FIA President Jean Todt has admitted that some Formula 1 teams are in danger of folding and bowing out of the sport.
Despite Formula 1 setting up camp at the impressively rejuvenated Red Bull Ring, an air of melancholy has gripped the Formula 1 paddock.
Television ratings are down, the V6 turbo hybrid power unit ‘green’ era and Bernie Ecclestone’s apparent aversion to social media is being debated, and seemingly desperate measures like artificial noise, sparks and standing re-starts are being seriously considered.
Against all that, the powerful teams look to have won their latest battle against Formula 1’s struggling minnows – the attempts to drive down the sport’s huge costs.
The Formula 1 Commission met in London last week, but – having already dispensed with the budget cap – almost every single cost-reducing counter-proposal was also rejected.
“I don’t think we have achieved any measurable cost cutting so far,” said Monisha Kaltenborn, boss and co-owner of the struggling Swiss team Sauber. “I really wonder what the FIA is now going to do and how Formula 1 is going to be governed in this respect.”
If that sounds like a thinly-veiled attack on president Todt’s leadership style, the former Ferrari boss and Frenchman admits that he is also frustrated.
“Some racing teams are becoming resistant to changes,” he is quoted by Salzburger Nachrichten newspaper.
Many insiders have contrasted Todt’s FIA presidential technique with that of his predecessor Max Mosley, who was more inclined to banging heads and provocatively forcing initiatives.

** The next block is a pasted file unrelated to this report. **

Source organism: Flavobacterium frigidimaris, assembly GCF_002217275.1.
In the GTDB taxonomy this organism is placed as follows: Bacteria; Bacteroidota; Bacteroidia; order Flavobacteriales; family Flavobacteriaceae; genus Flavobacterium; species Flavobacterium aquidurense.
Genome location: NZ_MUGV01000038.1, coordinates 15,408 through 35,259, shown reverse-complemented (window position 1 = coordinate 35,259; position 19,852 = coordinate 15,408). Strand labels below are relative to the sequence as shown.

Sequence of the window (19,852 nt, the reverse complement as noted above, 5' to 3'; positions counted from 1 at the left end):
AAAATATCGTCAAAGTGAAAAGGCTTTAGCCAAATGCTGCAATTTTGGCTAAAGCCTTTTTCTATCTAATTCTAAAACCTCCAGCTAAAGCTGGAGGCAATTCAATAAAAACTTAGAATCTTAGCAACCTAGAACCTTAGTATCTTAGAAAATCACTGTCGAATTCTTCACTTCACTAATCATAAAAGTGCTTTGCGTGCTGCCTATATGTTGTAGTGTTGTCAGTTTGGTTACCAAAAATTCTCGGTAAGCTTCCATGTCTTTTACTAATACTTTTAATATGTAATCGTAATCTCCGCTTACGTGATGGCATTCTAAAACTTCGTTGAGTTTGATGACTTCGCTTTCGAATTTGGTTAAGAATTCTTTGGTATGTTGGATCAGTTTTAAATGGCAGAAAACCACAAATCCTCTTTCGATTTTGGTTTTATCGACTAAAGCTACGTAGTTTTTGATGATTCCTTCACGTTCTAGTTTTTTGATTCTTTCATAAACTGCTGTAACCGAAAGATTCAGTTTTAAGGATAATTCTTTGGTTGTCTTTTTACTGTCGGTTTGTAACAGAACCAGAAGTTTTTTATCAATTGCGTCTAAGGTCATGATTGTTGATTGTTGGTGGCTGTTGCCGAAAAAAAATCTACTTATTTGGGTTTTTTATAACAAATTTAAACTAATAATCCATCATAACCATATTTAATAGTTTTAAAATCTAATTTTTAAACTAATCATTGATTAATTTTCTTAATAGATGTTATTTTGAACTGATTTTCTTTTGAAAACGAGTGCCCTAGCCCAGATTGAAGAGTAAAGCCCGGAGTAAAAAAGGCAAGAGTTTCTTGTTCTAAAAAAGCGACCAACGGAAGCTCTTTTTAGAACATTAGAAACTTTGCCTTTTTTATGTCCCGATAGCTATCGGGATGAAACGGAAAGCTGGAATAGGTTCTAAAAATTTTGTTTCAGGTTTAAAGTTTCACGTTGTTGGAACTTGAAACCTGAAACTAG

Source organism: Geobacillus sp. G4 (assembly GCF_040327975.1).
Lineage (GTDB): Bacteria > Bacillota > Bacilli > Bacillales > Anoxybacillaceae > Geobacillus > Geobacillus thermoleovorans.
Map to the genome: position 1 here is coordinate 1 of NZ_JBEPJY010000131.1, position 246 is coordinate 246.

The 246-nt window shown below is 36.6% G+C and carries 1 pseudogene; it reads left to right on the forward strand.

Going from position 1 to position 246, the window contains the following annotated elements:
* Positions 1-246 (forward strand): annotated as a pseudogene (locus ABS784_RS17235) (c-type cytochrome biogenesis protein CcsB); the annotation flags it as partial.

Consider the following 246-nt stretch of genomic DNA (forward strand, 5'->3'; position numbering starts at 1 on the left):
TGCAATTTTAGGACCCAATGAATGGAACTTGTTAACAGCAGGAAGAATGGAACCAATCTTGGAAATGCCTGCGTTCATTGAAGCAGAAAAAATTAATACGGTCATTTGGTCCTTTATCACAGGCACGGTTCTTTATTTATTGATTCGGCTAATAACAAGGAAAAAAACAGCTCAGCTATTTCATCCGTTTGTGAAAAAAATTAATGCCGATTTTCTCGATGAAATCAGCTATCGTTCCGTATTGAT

Todt admits that the “resistant” teams have pushed against his desire for “a constructive solution that everyone can live with”.
“I admit,” said the softly-spoken 68-year-old, “these calls (for cost reduction) have been tougher than expected. I am aware that there will never be complete agreement, so I strive for the best possible compromise.”
It seems that the eventual outcome, however, is already known -no huge cost reduction initiatives, but a trimming of the fat with things like non-European testing and further reduced wind tunnel time.
“It may be that some teams do not survive,” Todt continued. “We have seen this situation often. But I am convinced that the present Formula 1 is more stable than in recent years. And, yes, we want new teams in Formula 1.”
And, two are at the ready – Gene Haas’ American outfit, and a Romanian camp run by the former HRT chief Colin Kolles.
“The new US team will come in 2016,” Todt confirmed. “Also Forza Rossa of Colin Kolles [could enter] if [they] meets the requirements, but currently they do not have a license.” (GMM)